Curse Of Lono features Felix Bechtolsheimer and Neil Findlay (both from the late roots band Hey Negrita) along with Joe Hazell, Charis Anderson and Dani Ruiz Hernandez. Very much a vehicle for Bechtolsheimer the band were awarded rave reviews for their debut EP late last year and on Severed they expand much of what was on show back then. The album seesaws between glossy and slick rock grooves and a looser rootsy feel. One moment they’re heading down a Doors influenced LA freeway (London Rain), next they’re exhuming Blind Willie Johnson’s Dark Was The Night, Cold Was The Earth for the introduction to Just My Head. It does make for a somewhat discombobulating listen at times as if the band haven’t quite decided what direction they should aim for and ultimately, for a band who have named themselves after a Hunter Thompson book, there’s no sense of Thompson’s Gonzo edginess here.
They do start off with a bang on Five Miles with Byrds’ like vocals and growling electric slide guitar over a pulsating bass beat before tribal tom toms introduce more growling guitars on Pick Up The Pieces. It’s an adventurous song, Adam and The Ants seguing into The Doors and packed with hooks as it chops and changes rhythm before a fine guitar solo and Manzarek like keyboards burst out before an abrupt end. Those keyboards feature heavily on the dark rumble of London Rain with Bechtolsheimer narrating in his best voiceover voice like De Niro in Taxi Driver. Send For The Whisky almost bridges the gap between the gloss and the roots as behind the pummelling drums and squirreling guitar there’s some tradition peeking through although the chorus seems somewhat indebted to The Stones’ Dead Flowers.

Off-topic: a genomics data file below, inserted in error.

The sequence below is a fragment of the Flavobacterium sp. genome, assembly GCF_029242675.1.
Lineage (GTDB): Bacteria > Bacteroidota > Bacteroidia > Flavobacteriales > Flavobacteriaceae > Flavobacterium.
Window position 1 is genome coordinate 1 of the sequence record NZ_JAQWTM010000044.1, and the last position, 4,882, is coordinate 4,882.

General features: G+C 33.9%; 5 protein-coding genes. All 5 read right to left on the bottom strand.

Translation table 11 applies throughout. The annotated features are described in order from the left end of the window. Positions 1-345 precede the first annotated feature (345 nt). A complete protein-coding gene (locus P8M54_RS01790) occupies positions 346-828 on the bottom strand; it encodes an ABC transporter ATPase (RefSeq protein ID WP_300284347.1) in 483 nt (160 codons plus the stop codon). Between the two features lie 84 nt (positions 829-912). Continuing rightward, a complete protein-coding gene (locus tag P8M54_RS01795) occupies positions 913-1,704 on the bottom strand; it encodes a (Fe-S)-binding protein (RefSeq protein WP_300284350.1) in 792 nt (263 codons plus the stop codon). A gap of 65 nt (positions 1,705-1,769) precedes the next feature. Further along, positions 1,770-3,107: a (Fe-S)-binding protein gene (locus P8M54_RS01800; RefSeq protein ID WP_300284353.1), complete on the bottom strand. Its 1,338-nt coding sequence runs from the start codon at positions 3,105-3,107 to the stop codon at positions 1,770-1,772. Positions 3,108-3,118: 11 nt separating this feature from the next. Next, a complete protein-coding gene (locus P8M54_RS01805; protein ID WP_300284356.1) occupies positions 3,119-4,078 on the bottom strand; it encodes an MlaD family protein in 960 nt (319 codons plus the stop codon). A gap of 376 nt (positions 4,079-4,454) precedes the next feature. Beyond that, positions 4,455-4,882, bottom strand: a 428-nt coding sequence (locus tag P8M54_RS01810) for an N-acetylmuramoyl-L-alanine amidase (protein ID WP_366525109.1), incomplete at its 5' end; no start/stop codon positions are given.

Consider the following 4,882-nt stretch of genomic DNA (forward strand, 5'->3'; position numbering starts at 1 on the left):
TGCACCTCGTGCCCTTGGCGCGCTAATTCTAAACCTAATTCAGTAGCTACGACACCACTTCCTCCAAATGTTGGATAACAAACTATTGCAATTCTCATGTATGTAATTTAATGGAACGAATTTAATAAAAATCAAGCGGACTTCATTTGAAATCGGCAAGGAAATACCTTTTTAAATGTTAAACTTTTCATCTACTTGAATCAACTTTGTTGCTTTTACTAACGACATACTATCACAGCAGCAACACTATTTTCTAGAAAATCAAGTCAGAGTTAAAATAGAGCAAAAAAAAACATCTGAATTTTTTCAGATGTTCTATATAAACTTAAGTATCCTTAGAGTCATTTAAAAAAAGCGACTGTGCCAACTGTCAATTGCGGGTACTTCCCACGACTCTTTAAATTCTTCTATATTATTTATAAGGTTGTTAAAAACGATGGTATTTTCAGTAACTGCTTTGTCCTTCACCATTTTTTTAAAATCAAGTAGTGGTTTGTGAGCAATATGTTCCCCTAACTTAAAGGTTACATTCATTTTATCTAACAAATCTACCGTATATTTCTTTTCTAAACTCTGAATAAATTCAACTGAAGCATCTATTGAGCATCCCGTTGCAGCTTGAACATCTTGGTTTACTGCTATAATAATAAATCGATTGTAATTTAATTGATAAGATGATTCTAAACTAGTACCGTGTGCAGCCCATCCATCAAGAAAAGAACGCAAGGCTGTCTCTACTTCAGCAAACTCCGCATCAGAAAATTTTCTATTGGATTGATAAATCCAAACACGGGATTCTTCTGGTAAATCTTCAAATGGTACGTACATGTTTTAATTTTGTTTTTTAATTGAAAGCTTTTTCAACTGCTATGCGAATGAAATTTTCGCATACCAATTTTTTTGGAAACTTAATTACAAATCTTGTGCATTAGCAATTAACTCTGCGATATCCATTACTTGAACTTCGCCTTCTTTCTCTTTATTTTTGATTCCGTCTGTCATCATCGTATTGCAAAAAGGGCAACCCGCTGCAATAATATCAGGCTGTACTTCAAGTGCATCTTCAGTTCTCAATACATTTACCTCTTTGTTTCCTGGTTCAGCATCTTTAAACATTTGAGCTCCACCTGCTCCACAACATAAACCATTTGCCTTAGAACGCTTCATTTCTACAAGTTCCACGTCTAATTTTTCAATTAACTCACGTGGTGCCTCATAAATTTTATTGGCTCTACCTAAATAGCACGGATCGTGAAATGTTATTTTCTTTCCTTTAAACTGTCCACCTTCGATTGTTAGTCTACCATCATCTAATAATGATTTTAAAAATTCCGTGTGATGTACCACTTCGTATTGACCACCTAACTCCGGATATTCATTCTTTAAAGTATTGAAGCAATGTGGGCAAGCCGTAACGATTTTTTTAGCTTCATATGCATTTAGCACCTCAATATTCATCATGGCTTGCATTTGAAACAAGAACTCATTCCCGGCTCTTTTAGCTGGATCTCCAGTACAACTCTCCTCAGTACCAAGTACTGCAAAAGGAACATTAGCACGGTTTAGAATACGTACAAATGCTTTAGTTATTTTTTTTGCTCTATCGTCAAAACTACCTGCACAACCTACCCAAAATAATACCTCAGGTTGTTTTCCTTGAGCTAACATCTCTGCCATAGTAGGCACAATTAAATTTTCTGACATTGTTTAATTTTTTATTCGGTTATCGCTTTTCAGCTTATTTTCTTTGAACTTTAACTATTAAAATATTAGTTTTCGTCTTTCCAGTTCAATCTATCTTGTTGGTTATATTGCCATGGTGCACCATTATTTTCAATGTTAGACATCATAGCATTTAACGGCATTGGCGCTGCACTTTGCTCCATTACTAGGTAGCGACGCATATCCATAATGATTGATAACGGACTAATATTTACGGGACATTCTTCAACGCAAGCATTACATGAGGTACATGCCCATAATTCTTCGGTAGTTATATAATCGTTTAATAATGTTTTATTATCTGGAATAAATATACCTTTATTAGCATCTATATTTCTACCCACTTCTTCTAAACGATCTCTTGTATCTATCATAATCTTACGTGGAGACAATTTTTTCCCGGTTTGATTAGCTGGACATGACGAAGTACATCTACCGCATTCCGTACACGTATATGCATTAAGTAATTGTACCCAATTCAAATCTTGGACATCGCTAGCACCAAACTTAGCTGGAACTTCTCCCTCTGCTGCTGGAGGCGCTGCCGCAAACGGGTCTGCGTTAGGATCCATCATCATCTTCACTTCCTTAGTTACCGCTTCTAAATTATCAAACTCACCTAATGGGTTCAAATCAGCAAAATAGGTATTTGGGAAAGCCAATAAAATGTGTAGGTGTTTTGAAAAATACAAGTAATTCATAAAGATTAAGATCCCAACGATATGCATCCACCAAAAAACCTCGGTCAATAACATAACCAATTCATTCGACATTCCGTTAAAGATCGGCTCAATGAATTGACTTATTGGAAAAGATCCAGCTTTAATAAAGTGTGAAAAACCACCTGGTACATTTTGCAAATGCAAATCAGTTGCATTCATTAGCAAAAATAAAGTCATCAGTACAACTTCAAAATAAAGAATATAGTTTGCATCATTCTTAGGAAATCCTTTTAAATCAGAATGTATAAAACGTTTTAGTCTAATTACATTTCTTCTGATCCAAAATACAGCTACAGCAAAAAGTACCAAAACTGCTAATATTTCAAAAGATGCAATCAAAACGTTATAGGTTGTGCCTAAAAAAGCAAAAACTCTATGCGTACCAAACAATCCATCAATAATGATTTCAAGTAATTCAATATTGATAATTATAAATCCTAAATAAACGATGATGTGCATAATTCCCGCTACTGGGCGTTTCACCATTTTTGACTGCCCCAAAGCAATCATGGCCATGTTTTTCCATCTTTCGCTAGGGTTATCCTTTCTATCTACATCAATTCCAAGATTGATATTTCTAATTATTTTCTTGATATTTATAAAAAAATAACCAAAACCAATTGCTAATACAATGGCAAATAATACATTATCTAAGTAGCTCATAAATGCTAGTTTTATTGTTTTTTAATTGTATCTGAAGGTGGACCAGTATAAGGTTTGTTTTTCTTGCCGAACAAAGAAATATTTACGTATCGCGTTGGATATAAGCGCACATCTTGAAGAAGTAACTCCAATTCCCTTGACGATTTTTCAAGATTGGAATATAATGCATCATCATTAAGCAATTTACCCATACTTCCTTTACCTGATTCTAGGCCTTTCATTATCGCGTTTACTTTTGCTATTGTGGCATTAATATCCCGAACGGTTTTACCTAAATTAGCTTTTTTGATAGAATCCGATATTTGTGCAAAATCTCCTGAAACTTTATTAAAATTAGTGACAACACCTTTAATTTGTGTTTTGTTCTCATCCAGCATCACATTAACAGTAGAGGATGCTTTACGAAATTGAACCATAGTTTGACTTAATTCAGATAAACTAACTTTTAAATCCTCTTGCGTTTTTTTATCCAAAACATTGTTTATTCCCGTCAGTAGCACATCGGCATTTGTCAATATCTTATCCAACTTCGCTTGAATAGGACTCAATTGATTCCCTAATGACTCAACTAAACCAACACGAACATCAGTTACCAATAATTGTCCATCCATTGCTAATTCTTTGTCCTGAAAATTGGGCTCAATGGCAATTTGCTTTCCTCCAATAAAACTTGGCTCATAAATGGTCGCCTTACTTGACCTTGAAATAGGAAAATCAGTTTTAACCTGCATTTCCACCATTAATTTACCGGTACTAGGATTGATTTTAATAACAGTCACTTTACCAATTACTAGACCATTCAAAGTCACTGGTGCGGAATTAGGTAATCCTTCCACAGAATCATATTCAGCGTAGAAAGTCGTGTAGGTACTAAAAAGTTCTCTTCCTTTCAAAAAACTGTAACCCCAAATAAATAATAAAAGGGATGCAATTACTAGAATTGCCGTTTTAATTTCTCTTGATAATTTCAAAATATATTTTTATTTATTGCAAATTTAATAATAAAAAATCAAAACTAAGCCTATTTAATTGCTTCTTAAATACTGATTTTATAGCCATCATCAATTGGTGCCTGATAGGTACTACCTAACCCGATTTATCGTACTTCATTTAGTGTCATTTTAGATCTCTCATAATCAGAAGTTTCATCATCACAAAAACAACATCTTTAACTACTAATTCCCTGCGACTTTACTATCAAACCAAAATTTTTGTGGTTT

Each Time You Hurt is a fine and gentle acoustic ramble of the sort that The Lost Brothers do so well and He Takes My Place actually recalls the likes of The Ozark Mountain Daredevils from way back in the seventies, a soft rock version of mountain music. There are shades of The Felice Brothers on Welcome Home which has some wicked slide guitar before the gloom and glimmer of Don’t Look Down with its shimmering guitars and plaintive vocals closes the album.
Ultimately, Curse Of Lono are packed with potential. They have the chops to deliver some scintillating Americana themed rock’n’roll and by all accounts are a thrill to see live. Severed is a fine entrée and hopefully the band can go on to build on their strengths.
Watch ‘Saturday Night‘, a short film based on 4 songs by Curse Of Lono. Directed by Alex Walker. Starring Grant Masters.